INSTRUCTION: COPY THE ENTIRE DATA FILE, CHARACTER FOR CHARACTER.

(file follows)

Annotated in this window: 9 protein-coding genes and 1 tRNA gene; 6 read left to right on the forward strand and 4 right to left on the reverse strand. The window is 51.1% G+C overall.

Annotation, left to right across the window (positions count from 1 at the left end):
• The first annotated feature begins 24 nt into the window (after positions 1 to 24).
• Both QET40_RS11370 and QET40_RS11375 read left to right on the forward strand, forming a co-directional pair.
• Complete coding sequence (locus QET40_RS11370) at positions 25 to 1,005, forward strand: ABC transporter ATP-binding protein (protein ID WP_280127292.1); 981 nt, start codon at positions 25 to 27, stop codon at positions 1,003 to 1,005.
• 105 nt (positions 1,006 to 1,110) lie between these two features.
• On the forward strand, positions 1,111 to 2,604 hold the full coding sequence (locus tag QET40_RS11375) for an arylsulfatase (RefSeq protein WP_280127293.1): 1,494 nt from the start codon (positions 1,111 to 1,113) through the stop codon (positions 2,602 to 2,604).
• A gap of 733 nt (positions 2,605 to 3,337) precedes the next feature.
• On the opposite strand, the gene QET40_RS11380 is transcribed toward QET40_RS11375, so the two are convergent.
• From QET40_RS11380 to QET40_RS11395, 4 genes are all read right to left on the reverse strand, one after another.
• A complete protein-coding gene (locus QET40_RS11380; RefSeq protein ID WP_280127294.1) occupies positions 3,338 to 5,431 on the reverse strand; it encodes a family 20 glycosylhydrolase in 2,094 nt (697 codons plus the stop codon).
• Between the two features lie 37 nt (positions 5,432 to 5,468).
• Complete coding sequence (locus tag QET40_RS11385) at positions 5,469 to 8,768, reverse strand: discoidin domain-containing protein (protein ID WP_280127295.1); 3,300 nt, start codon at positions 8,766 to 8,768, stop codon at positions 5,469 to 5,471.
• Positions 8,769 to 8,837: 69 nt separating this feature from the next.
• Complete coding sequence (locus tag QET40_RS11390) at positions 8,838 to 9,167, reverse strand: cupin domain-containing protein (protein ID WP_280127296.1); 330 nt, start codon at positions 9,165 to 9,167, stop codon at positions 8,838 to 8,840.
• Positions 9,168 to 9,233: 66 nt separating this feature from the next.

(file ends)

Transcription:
Annotated in this window: 9 protein-coding genes and 1 tRNA gene; 6 read left to right on the forward strand and 4 right to left on the reverse strand. The window is 51.1% G+C overall.

Annotation, left to right across the window (positions count from 1 at the left end):
• The first annotated feature begins 24 nt into the window (after positions 1 to 24).
• Both QET40_RS11370 and QET40_RS11375 read left to right on the forward strand, forming a co-directional pair.
• Complete coding sequence (locus QET40_RS11370) at positions 25 to 1,005, forward strand: ABC transporter ATP-binding protein (protein ID WP_280127292.1); 981 nt, start codon at positions 25 to 27, stop codon at positions 1,003 to 1,005.
• 105 nt (positions 1,006 to 1,110) lie between these two features.
• On the forward strand, positions 1,111 to 2,604 hold the full coding sequence (locus tag QET40_RS11375) for an arylsulfatase (RefSeq protein WP_280127293.1): 1,494 nt from the start codon (positions 1,111 to 1,113) through the stop codon (positions 2,602 to 2,604).
• A gap of 733 nt (positions 2,605 to 3,337) precedes the next feature.
• On the opposite strand, the gene QET40_RS11380 is transcribed toward QET40_RS11375, so the two are convergent.
• From QET40_RS11380 to QET40_RS11395, 4 genes are all read right to left on the reverse strand, one after another.
• A complete protein-coding gene (locus QET40_RS11380; RefSeq protein ID WP_280127294.1) occupies positions 3,338 to 5,431 on the reverse strand; it encodes a family 20 glycosylhydrolase in 2,094 nt (697 codons plus the stop codon).
• Between the two features lie 37 nt (positions 5,432 to 5,468).
• Complete coding sequence (locus tag QET40_RS11385) at positions 5,469 to 8,768, reverse strand: discoidin domain-containing protein (protein ID WP_280127295.1); 3,300 nt, start codon at positions 8,766 to 8,768, stop codon at positions 5,469 to 5,471.
• Positions 8,769 to 8,837: 69 nt separating this feature from the next.
• Complete coding sequence (locus tag QET40_RS11390) at positions 8,838 to 9,167, reverse strand: cupin domain-containing protein (protein ID WP_280127296.1); 330 nt, start codon at positions 9,165 to 9,167, stop codon at positions 8,838 to 8,840.
• Positions 9,168 to 9,233: 66 nt separating this feature from the next.